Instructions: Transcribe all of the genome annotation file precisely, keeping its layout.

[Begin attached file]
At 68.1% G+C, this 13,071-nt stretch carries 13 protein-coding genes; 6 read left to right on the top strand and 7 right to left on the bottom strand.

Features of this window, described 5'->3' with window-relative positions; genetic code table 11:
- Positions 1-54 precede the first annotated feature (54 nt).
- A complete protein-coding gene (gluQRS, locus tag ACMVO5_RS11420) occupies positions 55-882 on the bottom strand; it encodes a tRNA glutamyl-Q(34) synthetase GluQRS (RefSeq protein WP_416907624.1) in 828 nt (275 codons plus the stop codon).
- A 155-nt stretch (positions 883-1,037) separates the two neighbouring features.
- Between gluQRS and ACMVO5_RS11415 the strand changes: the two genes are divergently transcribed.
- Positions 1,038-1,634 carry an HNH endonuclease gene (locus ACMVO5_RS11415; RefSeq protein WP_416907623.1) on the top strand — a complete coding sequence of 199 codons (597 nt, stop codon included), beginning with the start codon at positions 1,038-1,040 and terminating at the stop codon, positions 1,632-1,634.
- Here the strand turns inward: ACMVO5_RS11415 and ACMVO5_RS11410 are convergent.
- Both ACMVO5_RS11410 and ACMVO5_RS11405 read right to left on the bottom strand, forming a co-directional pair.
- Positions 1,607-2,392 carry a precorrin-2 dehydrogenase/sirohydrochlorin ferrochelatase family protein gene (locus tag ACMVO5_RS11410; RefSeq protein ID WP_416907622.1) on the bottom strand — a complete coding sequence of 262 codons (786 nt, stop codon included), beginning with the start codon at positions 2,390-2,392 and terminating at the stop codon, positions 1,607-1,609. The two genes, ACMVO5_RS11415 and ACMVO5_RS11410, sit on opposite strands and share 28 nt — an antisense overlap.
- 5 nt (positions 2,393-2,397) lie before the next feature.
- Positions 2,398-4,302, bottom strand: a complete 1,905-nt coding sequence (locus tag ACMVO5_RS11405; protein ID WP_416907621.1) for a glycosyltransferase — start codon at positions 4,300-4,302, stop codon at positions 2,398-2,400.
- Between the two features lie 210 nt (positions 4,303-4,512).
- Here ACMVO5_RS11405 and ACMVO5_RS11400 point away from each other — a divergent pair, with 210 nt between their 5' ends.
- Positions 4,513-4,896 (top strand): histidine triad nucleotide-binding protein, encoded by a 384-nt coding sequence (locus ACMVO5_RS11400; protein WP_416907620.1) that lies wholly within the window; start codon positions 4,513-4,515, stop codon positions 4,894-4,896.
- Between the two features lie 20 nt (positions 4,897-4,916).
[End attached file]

At 68.1% G+C, this 13,071-nt stretch carries 13 protein-coding genes; 6 read left to right on the top strand and 7 right to left on the bottom strand.

Features of this window, described 5'->3' with window-relative positions; genetic code table 11:
- Positions 1-54 precede the first annotated feature (54 nt).
- A complete protein-coding gene (gluQRS, locus tag ACMVO5_RS11420) occupies positions 55-882 on the bottom strand; it encodes a tRNA glutamyl-Q(34) synthetase GluQRS (RefSeq protein WP_416907624.1) in 828 nt (275 codons plus the stop codon).
- A 155-nt stretch (positions 883-1,037) separates the two neighbouring features.
- Between gluQRS and ACMVO5_RS11415 the strand changes: the two genes are divergently transcribed.
- Positions 1,038-1,634 carry an HNH endonuclease gene (locus ACMVO5_RS11415; RefSeq protein WP_416907623.1) on the top strand — a complete coding sequence of 199 codons (597 nt, stop codon included), beginning with the start codon at positions 1,038-1,040 and terminating at the stop codon, positions 1,632-1,634.
- Here the strand turns inward: ACMVO5_RS11415 and ACMVO5_RS11410 are convergent.
- Both ACMVO5_RS11410 and ACMVO5_RS11405 read right to left on the bottom strand, forming a co-directional pair.
- Positions 1,607-2,392 carry a precorrin-2 dehydrogenase/sirohydrochlorin ferrochelatase family protein gene (locus tag ACMVO5_RS11410; RefSeq protein ID WP_416907622.1) on the bottom strand — a complete coding sequence of 262 codons (786 nt, stop codon included), beginning with the start codon at positions 2,390-2,392 and terminating at the stop codon, positions 1,607-1,609. The two genes, ACMVO5_RS11415 and ACMVO5_RS11410, sit on opposite strands and share 28 nt — an antisense overlap.
- 5 nt (positions 2,393-2,397) lie before the next feature.
- Positions 2,398-4,302, bottom strand: a complete 1,905-nt coding sequence (locus tag ACMVO5_RS11405; protein ID WP_416907621.1) for a glycosyltransferase — start codon at positions 4,300-4,302, stop codon at positions 2,398-2,400.
- Between the two features lie 210 nt (positions 4,303-4,512).
- Here ACMVO5_RS11405 and ACMVO5_RS11400 point away from each other — a divergent pair, with 210 nt between their 5' ends.
- Positions 4,513-4,896 (top strand): histidine triad nucleotide-binding protein, encoded by a 384-nt coding sequence (locus ACMVO5_RS11400; protein WP_416907620.1) that lies wholly within the window; start codon positions 4,513-4,515, stop codon positions 4,894-4,896.
- Between the two features lie 20 nt (positions 4,897-4,916).